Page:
Tesla's Hidden Revenue Byproducts

| About: Tesla, Inc. (TSLA)
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Tuesday was a whirlwind for Tesla (NASDAQ:TSLA) this week. We had bullish production guidance coupled with a "recall" story that several media outlets irresponsibly reported as if vehicles were being returned to the factory; until CEO Elon Musk appeared on CNBC's "Closing Bell" Tuesday afternoon and set the record straight.

He also looked like he hadn't slept in about a month. I love it; he's likely too busy just getting things done.

Tesla has been on a rally since then, up over 20% as it pushes back towards its highs. It's currently trading around $172 and pushing back to the territory it was in before Q3's results were announced earlier in 2013.

My only screw-up was unloading my $143 calls a little bit early in the rally. But, as my friend told me, "I know a guy who made a great living selling too early." And, don't get me wrong, I'm still bullish on Tesla in the long-term; the only question is going to be when I'll add, and whether it'll be stock or options (or both).

Tesla was upgraded this morning by Wedbush analyst Craig Irwin, who called for a price target of $205.00 and slapped the company with an "outperform" rating. The analyst comments were reported by StreetInsider.com here:

"We hosted investor meetings with management from Tesla and came away with further confidence in our constructive thesis," said Irwin. "Tesla's 4Q13 deliveries upside of around 1,000 units versus our prior estimate was driven primarily by increased battery availability from Panasonic, as well as a material improvement in direct-run vehicles."

"We believe the recent constraints that Panasonic's available production capacity have presented are likely to be resolved by 2H14 when shuttered capacity is likely to be re-commissioned to produce batteries for Tesla. The cost-out roadmap of a mid- to high-single-digit percent reduction in annual battery costs should support a continued tailwind for 2014 Model S gross margins," continued the analyst.

"We see increasing potential Tesla could add another Model S production line in 2014 to serve what the company describes as robust demand," he added.

In all of the valuations of Tesla, people are focused on the production and sale of vehicles. But, you have to ask - when pushing the front of a semi-emerging market (electric vehicles), what kind of price can you put on the solutions that Musk and his team are coming up with as they encounter challenge after challenge. And, furthermore, how many of these solutions will hold monetary value once Tesla is established and others start to follow in its path?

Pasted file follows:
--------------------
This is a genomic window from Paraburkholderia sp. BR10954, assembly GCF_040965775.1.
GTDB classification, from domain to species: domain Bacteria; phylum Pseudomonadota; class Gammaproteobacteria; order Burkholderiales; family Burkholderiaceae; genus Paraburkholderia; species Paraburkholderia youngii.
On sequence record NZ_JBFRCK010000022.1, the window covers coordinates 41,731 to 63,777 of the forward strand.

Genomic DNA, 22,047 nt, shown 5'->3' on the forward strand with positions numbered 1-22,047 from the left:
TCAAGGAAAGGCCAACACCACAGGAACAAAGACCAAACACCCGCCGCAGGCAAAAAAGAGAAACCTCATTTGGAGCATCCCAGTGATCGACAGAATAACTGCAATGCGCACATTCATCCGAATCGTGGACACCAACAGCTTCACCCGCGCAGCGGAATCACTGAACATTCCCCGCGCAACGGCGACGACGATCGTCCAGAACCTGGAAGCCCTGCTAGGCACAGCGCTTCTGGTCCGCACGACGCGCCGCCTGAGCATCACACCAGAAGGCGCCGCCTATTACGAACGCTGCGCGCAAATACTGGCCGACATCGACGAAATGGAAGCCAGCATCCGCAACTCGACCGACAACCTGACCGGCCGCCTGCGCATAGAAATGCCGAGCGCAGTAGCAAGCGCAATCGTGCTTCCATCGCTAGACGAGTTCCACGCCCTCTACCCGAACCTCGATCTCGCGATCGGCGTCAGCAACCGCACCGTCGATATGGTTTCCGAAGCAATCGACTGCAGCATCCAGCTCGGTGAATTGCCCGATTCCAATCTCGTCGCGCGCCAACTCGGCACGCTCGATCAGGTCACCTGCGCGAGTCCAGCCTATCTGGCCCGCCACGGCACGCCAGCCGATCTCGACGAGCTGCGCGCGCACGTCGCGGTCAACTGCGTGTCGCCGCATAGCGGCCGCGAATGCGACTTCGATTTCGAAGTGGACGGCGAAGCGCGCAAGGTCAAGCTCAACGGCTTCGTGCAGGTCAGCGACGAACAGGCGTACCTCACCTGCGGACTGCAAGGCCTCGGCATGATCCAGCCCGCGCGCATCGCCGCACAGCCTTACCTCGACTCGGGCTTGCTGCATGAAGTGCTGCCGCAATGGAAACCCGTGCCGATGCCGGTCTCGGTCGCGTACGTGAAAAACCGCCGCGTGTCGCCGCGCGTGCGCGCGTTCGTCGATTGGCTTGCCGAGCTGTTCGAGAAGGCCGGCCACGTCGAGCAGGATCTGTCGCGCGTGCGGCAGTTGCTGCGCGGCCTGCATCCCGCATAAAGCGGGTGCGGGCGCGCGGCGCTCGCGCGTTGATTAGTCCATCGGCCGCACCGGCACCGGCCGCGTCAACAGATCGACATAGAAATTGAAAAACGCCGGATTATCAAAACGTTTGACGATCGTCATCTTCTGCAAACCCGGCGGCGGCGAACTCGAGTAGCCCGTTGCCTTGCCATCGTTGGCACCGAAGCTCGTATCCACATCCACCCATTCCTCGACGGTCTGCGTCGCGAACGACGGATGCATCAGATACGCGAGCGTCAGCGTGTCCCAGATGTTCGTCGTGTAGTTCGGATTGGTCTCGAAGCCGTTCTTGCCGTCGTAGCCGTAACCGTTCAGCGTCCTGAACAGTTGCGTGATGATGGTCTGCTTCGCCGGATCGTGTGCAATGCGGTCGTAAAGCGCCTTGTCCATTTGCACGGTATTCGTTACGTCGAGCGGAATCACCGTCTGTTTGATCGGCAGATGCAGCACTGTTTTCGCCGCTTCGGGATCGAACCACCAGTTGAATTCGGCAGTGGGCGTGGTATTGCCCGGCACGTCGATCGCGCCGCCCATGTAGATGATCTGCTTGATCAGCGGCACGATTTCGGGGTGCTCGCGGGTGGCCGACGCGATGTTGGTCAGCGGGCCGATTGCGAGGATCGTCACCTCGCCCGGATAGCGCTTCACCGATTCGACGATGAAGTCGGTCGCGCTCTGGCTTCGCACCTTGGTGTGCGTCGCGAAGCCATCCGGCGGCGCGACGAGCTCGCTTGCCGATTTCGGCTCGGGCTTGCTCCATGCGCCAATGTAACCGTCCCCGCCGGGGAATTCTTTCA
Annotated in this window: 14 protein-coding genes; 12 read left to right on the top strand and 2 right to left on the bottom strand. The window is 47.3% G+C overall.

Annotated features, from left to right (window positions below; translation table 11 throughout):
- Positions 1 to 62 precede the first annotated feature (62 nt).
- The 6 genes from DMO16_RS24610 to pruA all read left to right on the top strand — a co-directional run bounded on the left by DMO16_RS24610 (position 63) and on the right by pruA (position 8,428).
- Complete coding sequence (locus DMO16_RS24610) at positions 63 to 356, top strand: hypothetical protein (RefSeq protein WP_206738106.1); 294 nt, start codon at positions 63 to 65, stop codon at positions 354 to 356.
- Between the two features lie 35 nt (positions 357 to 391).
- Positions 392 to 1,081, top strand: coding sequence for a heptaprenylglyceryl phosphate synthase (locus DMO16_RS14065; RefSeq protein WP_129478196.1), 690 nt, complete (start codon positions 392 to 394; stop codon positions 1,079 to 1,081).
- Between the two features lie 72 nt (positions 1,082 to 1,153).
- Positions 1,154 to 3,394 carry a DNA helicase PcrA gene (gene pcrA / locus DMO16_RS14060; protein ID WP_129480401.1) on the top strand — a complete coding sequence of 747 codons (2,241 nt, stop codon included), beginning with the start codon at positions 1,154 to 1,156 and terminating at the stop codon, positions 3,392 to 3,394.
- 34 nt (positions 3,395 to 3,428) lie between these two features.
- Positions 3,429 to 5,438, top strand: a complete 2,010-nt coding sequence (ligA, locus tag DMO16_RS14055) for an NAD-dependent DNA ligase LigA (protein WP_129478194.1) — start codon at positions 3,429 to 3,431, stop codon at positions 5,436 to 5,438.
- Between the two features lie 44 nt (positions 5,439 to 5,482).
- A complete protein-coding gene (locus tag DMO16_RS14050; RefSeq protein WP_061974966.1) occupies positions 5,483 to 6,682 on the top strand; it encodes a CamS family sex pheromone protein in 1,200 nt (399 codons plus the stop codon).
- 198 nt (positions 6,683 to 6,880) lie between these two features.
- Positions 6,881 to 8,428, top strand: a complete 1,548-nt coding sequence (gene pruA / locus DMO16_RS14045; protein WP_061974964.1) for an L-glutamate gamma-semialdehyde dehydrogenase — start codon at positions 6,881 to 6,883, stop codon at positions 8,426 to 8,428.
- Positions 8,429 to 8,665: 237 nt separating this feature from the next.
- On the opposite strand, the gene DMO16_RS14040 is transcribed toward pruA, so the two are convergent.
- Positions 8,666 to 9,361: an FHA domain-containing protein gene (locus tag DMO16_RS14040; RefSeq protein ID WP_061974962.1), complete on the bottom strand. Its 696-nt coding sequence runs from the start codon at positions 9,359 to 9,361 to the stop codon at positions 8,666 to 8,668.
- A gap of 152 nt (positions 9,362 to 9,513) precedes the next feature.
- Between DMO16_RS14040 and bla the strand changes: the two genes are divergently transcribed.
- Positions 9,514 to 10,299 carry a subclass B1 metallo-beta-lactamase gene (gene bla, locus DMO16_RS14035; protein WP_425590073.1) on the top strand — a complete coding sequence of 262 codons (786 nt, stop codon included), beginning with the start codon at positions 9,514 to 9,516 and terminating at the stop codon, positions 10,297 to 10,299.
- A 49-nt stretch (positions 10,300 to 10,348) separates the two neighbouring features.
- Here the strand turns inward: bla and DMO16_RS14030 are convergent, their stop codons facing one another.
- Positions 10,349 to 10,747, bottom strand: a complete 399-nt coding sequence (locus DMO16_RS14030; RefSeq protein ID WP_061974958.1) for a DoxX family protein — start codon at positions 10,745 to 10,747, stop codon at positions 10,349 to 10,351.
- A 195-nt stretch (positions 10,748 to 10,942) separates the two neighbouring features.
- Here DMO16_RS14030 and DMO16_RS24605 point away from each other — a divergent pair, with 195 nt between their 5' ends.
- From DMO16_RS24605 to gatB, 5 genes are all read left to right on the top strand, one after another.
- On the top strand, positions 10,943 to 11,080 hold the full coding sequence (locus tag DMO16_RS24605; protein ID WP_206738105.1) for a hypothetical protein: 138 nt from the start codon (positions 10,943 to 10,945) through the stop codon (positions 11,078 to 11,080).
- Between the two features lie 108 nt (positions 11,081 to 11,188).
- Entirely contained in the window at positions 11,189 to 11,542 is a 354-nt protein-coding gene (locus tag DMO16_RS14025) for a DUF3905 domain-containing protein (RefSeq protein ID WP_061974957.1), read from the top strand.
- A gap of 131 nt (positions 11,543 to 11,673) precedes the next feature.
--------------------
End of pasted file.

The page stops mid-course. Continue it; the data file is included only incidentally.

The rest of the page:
As a logical connection to Tesla solving its own production problems comes another benefit: Tesla could hold IP or patents on certain electrical car based problem that they could either license or outright provide to other electric car makers. For instance, the battery issue - if Tesla develops and engineers in house solutions for its battery, don't you think other electric vehicle makers are going to want to apply the same technology to their vehicles?

Much like what Musk is trying to do with SolarCity (SCTY) - in making an affordable and "everyday" method for storing solar power for when it's needed - not just for when it's sunny. These are big solutions to big problems that will have ripple effects within their industries, no doubt.

So, while I think our friend at Wedbush is definitely on the right track, I also think there's an even bigger picture to look at. I was skewered for this "bird's eye" view of the situation in the comments to my article, "Tesla: What Price Multiple Can You Put on True American Innovation?". I said in my last article:

There are very, very, very few companies that can honestly command such a wicked valuation. Most companies valued like this are in the social media sector, where the world's smartest people are sitting around in a room somewhere trying to figure out ways to get you to click on ads.

Tesla, on the other hand, is about to introduce a paradigm shift to one of the most prestigious, long-standing industries in the history of U.S. manufacturing. Slight difference.

Then, a bunch of people in the comments told me how stupid I was for throwing the numbers out the window and taking a "zen like" approach to my analysis of Tesla.

But, in an industry like this, with a product like this, a lot of forward thinking and perspective are necessary - especially if you want to buy into a stock that does trade at a multiple like Tesla's.

As Tesla continues to innovate, they continue to build these quiet possibilities for potential additional revenue - all happening in the background as a byproduct of the business of developing and selling their vehicles.

I remain long-term bullish on Tesla. Best of luck to all investors.

Disclosure: I have no positions in any stocks mentioned, and no plans to initiate any positions within the next 72 hours. I wrote this article myself, and it expresses my own opinions. I am not receiving compensation for it (other than from Seeking Alpha). I have no business relationship with any company whose stock is mentioned in this article.